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      Download the Game Design and Indie Game Marketing Freebook   07/19/17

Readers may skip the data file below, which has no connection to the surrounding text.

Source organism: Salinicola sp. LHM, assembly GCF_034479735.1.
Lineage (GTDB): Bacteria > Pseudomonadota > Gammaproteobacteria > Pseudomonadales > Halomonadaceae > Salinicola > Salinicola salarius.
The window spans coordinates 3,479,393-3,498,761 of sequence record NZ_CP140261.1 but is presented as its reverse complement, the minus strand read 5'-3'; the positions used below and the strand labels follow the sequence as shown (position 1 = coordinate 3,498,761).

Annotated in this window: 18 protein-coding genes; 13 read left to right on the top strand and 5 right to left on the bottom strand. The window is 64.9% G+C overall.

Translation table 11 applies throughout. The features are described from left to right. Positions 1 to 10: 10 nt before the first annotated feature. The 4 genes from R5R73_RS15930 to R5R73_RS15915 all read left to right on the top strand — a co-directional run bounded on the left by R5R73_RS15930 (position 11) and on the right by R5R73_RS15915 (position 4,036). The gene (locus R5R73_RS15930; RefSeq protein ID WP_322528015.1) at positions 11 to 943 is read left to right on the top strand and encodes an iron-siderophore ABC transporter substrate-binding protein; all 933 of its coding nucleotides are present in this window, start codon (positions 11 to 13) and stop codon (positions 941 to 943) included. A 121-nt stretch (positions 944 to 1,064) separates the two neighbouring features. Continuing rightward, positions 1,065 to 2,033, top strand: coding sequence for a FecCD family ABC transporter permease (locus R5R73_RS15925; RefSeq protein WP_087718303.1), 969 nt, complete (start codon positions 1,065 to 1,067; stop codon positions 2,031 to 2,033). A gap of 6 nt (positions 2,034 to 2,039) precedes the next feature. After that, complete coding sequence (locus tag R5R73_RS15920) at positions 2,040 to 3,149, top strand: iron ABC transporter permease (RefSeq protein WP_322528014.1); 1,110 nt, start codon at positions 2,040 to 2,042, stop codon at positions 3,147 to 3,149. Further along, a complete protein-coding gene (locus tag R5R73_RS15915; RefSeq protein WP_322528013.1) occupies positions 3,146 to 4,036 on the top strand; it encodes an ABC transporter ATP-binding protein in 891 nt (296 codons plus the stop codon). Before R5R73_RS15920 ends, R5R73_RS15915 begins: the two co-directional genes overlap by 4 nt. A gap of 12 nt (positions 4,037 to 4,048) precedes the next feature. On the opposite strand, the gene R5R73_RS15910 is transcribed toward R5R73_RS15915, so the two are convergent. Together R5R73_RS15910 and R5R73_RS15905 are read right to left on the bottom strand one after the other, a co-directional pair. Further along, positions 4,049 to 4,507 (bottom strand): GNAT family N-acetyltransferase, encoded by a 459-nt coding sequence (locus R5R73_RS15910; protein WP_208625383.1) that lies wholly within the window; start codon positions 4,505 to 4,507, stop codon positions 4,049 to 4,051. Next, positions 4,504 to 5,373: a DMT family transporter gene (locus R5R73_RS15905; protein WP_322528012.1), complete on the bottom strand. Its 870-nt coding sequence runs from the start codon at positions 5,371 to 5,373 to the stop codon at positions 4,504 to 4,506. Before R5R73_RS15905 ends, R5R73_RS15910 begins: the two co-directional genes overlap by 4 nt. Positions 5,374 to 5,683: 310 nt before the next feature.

GameDev.net and CRC Press have teamed up to bring a free ebook of content curated from top titles published by CRC Press. The freebook, Practices of Game Design & Indie Game Marketing, includes chapters from The Art of Game Design: A Book of Lenses, A Practical Guide to Indie Game Marketing, and An Architectural Approach to Level Design. The GameDev.net FreeBook is relevant to game designers, developers, and those interested in learning more about the challenges in game development. We know game development can be a tough discipline and business, so we picked several chapters from CRC Press titles that we thought would be of interest to you, the GameDev.net audience, in your journey to design, develop, and market your next game. The free ebook is available through CRC Press by clicking here. The Curated Books The Art of Game Design: A Book of Lenses, Second Edition, by Jesse Schell Presents 100+ sets of questions, or different lenses, for viewing a game’s design, encompassing diverse fields such as psychology, architecture, music, film, software engineering, theme park design, mathematics, anthropology, and more. Written by one of the world's top game designers, this book describes the deepest and most fundamental principles of game design, demonstrating how tactics used in board, card, and athletic games also work in video games. It provides practical instruction on creating world-class games that will be played again and again. View it here. A Practical Guide to Indie Game Marketing, by Joel Dreskin Marketing is an essential but too frequently overlooked or minimized component of the release plan for indie games. A Practical Guide to Indie Game Marketing provides you with the tools needed to build visibility and sell your indie games. With special focus on those developers with small budgets and limited staff and resources, this book is packed with tangible recommendations and techniques that you can put to use immediately. As a seasoned professional of the indie game arena, author Joel Dreskin gives you insight into practical, real-world experiences of marketing numerous successful games and also provides stories of the failures. View it here. An Architectural Approach to Level Design This is one of the first books to integrate architectural and spatial design theory with the field of level design. The book presents architectural techniques and theories for level designers to use in their own work. It connects architecture and level design in different ways that address the practical elements of how designers construct space and the experiential elements of how and why humans interact with this space. Throughout the text, readers learn skills for spatial layout, evoking emotion through gamespaces, and creating better levels through architectural theory. View it here. Learn more and download the ebook by clicking here. Did you know? GameDev.net and CRC Press also recently teamed up to bring GDNet+ Members up to a 20% discount on all CRC Press books. Learn more about this and other benefits here.